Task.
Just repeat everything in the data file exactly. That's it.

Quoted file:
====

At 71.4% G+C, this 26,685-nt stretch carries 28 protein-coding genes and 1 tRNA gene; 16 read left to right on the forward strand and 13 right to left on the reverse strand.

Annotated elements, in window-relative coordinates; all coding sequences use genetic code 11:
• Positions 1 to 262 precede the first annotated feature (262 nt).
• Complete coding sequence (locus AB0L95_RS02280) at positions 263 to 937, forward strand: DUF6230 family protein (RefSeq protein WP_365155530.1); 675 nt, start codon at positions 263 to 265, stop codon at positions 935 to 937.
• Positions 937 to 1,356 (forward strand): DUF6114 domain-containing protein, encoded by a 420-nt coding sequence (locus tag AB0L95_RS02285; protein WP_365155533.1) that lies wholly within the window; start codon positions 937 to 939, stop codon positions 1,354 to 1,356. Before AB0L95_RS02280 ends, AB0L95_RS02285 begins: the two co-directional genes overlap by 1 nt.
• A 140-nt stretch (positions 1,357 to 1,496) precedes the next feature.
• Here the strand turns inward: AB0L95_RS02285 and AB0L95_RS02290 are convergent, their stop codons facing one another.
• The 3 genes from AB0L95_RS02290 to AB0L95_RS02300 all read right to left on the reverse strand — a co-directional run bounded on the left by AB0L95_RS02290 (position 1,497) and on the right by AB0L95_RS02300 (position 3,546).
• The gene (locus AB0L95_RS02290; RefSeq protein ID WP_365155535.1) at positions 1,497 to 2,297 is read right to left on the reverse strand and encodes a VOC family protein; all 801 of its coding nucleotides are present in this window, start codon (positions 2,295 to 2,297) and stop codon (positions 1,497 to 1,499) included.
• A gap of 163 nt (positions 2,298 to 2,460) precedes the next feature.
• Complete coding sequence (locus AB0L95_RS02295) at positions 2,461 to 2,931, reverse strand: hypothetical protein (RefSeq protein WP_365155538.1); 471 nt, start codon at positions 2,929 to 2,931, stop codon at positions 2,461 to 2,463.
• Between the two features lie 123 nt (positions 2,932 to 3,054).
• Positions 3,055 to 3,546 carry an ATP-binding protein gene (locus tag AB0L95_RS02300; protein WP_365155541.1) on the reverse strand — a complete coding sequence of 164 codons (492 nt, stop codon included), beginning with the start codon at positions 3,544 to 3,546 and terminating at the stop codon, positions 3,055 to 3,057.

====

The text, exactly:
At 71.4% G+C, this 26,685-nt stretch carries 28 protein-coding genes and 1 tRNA gene; 16 read left to right on the forward strand and 13 right to left on the reverse strand.

Annotated elements, in window-relative coordinates; all coding sequences use genetic code 11:
• Positions 1 to 262 precede the first annotated feature (262 nt).
• Complete coding sequence (locus AB0L95_RS02280) at positions 263 to 937, forward strand: DUF6230 family protein (RefSeq protein WP_365155530.1); 675 nt, start codon at positions 263 to 265, stop codon at positions 935 to 937.
• Positions 937 to 1,356 (forward strand): DUF6114 domain-containing protein, encoded by a 420-nt coding sequence (locus tag AB0L95_RS02285; protein WP_365155533.1) that lies wholly within the window; start codon positions 937 to 939, stop codon positions 1,354 to 1,356. Before AB0L95_RS02280 ends, AB0L95_RS02285 begins: the two co-directional genes overlap by 1 nt.
• A 140-nt stretch (positions 1,357 to 1,496) precedes the next feature.
• Here the strand turns inward: AB0L95_RS02285 and AB0L95_RS02290 are convergent, their stop codons facing one another.
• The 3 genes from AB0L95_RS02290 to AB0L95_RS02300 all read right to left on the reverse strand — a co-directional run bounded on the left by AB0L95_RS02290 (position 1,497) and on the right by AB0L95_RS02300 (position 3,546).
• The gene (locus AB0L95_RS02290; RefSeq protein ID WP_365155535.1) at positions 1,497 to 2,297 is read right to left on the reverse strand and encodes a VOC family protein; all 801 of its coding nucleotides are present in this window, start codon (positions 2,295 to 2,297) and stop codon (positions 1,497 to 1,499) included.
• A gap of 163 nt (positions 2,298 to 2,460) precedes the next feature.
• Complete coding sequence (locus AB0L95_RS02295) at positions 2,461 to 2,931, reverse strand: hypothetical protein (RefSeq protein WP_365155538.1); 471 nt, start codon at positions 2,929 to 2,931, stop codon at positions 2,461 to 2,463.
• Between the two features lie 123 nt (positions 2,932 to 3,054).
• Positions 3,055 to 3,546 carry an ATP-binding protein gene (locus tag AB0L95_RS02300; protein WP_365155541.1) on the reverse strand — a complete coding sequence of 164 codons (492 nt, stop codon included), beginning with the start codon at positions 3,544 to 3,546 and terminating at the stop codon, positions 3,055 to 3,057.